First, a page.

To try to convert someone to a particular religion, faith, or belief system, often through persistent and forceful persuasion.


US English

UK English

Part of Speech



Convert, evangelize, preach, indoctrinate, propagandize.


Deconvert, discourage, dissuade.

Word Forms

Part of Speech Words
Noun proselyte, proselytes
Verb proselytizes, proselytized, proselytize, proselytizing
Adjective None
Adverb None

Example Sentences

  • The charismatic preacher tirelessly traveled from town to town, aiming to proselytize and convert those he encountered, fervently delivering passionate sermons, sharing personal testimonies, and employing persuasive rhetoric in his mission to spread his religious message far and wide.

  • The political candidate’s speeches sounded more like attempts to proselytize his supporters than to present his policy platform.

  • Many people feel uncomfortable when strangers approach them on the street and try to proselytize their religious beliefs.

  • It’s not effective to proselytize people about your beliefs if you’re not open to listening to their perspectives as well.


The word “proselytize” is derived from the Greek word “proselytos,” which means “convert.” It is often used in a religious context, where it refers to the act of attempting to persuade someone to convert to a particular faith or belief system. However, the term can also be used in a broader sense, to refer to any attempt to convert or persuade someone to a particular viewpoint or cause.

In a religious context, proselytizing can be seen as an attempt to share one’s faith with others and bring them into the fold of a particular religious community. It is often associated with evangelical Christians who actively seek to convert others to their beliefs.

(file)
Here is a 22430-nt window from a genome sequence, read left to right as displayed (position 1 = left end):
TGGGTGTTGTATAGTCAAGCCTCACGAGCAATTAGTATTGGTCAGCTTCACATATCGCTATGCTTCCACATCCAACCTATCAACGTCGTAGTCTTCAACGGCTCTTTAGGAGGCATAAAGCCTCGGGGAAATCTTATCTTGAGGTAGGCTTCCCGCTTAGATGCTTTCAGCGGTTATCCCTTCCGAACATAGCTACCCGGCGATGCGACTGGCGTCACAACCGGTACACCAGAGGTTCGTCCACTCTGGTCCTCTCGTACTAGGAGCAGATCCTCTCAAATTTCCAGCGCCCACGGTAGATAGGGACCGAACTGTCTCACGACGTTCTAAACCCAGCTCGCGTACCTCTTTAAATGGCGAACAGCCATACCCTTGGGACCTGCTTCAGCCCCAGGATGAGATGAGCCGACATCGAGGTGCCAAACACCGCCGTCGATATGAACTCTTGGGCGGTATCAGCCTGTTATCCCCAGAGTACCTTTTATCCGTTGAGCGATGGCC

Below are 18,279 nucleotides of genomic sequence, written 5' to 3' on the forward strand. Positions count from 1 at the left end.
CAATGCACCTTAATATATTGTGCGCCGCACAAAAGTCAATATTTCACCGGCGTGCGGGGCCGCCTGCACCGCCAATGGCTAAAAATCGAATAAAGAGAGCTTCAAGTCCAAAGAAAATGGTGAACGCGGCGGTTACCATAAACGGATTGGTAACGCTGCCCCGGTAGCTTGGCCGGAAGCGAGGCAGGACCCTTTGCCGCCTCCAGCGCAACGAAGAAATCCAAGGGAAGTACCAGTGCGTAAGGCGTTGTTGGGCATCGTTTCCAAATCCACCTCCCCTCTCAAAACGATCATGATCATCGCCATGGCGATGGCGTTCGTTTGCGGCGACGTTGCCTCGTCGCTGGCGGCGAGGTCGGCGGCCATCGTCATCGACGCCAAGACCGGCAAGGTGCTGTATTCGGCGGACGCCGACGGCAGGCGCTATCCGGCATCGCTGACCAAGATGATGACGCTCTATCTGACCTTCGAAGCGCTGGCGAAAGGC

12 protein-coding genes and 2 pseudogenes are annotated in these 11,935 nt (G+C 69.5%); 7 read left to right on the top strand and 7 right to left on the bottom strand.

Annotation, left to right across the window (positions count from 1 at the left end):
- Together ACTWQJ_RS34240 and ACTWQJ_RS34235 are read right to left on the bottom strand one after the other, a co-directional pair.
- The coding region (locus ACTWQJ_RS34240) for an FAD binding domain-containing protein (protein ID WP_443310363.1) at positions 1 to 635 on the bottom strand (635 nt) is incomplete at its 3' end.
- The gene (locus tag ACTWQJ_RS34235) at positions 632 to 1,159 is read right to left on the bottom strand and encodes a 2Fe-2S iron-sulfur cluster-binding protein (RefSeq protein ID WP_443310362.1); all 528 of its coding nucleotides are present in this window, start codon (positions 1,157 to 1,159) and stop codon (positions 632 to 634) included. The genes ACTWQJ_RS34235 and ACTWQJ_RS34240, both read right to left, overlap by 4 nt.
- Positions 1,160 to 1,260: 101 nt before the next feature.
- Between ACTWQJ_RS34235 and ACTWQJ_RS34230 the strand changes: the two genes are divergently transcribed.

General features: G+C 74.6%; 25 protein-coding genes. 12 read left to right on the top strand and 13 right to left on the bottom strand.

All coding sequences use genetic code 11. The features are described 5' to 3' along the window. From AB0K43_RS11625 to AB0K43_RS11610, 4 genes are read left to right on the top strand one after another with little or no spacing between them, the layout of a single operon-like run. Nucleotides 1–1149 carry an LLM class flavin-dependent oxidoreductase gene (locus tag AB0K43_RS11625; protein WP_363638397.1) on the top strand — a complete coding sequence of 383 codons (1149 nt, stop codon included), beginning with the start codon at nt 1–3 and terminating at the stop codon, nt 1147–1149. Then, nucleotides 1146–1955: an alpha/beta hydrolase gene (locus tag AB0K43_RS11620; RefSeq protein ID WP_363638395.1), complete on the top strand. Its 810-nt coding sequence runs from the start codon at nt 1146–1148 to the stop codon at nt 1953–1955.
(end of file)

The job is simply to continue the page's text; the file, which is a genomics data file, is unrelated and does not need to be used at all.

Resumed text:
In its usage, “proselytize” often has a negative connotation, as it implies a forceful or manipulative attempt to convert someone. For example, if someone is constantly trying to convince others to follow a particular religion, even if they are not interested, they may be described as “proselytizing.” Similarly, if a politician is seen as more interested in convincing people to support their platform than in listening to their concerns, they may be accused of proselytizing.

“Proselytize” is often used with the prefix “proselyte,” which refers to someone who has been converted to a particular faith or belief system. For example, a person who was formerly agnostic but has converted to Christianity may be described as a “proselyte.” In addition, the suffix “-ization” can be added to “proselytize” to create the noun “proselytization,” which refers to the act of attempting to convert someone.

It is worth noting that there is a fine line between proselytizing and simply sharing one’s beliefs with others. While some people may view sharing one’s beliefs as a harmless or even positive thing to do, others may feel that it crosses a boundary and is inappropriate or unwelcome. The key is to be respectful of others’ beliefs and to recognize that not everyone may share your views or be interested in hearing about them. Overall, “proselytize” is a word with strong connotations, and it should be used with caution to avoid giving the impression of forcefulness or coercion.